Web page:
I spent about half a blog post a couple of years ago talking about how special it is to make your way from the New York City streets to the inside of the Mecca of Basketball so I won't repeat all that save to say there is nothing like the interior of the Garden. It's all about that wooden ceiling. There is no other place in the league where looking up means so much. So of course I had to include one shot of the court during the game. First one to 100 wins. Again.

When my dad and I took in those five games at the Garden 20 years or so ago, we never got good seats. We always sat in the upper deck in the end zone so the experience we got was pretty one dimensional. Our court view was pretty much always the same game after game after game after game after game. We even had to sit behind each other one game because we couldn't get two seats together. But with the advent of secure, convenient and reliable secondary market ticket sales outlets; the decline of the Knicks as any sort of serious playoff threat; and maybe me having a little more disposable income, it was time for me to experience a Knick game on a different level. And by that I mean the lowest level of the building.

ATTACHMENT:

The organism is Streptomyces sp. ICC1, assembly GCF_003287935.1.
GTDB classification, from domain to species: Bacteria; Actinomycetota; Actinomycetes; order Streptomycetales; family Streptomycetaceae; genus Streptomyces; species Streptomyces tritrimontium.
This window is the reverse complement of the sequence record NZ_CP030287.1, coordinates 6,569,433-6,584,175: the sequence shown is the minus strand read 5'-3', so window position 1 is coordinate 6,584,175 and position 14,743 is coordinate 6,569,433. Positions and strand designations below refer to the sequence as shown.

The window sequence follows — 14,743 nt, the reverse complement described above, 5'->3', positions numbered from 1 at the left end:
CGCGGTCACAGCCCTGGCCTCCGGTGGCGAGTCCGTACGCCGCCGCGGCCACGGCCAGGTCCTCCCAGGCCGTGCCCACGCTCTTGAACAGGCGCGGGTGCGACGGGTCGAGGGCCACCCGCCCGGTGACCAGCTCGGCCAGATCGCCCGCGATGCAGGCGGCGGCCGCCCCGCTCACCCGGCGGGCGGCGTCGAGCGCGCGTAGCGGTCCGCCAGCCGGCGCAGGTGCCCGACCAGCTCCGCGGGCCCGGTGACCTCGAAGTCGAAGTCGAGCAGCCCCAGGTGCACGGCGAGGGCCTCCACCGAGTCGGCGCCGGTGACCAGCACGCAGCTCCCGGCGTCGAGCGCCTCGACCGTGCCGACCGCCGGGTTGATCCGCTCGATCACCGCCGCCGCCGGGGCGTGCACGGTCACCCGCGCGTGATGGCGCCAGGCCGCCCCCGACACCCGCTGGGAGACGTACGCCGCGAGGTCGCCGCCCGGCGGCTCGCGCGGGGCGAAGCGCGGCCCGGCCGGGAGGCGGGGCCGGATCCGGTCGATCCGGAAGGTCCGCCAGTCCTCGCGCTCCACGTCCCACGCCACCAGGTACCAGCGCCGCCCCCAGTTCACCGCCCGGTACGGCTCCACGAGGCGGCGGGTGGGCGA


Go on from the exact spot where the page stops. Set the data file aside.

In addition to my seat location, there are some other changes that have taken place over the last 20 or so years. One of the things I appreciated all those years ago about games in New York was the lack of theater surrounding the team introductions. Maybe I'm remembering this wrong but I believe in the early '90s Patrick Ewing's Knick teams were introduced with the lights on after the classic "Go New York! Go New York! Go!" introductory video. I didn't really expect that level of simplicity this time around but I did expect something less over the top than what I saw at a Lakers game a couple of weeks prior.
I was wrong. If I thought the curtain with the jumbo sized graphic projection in Los Angeles was out of place for a below .350 Lakers team, I really question the wisdom of the Knicks City Dancers' lengthy light and costume show (complete with lighted uniforms) for the below .400 Knicks. It was more deluxe than almost any halftime show the Wizards have put on this year. It was so long that I almost couldn't remember who was introduced in the Wizards' starting lineup. I know I sound like an old fogey here complaining about the show that the kids love these days but it just seemed grandiose for a team that has had no shot at the playoffs in years.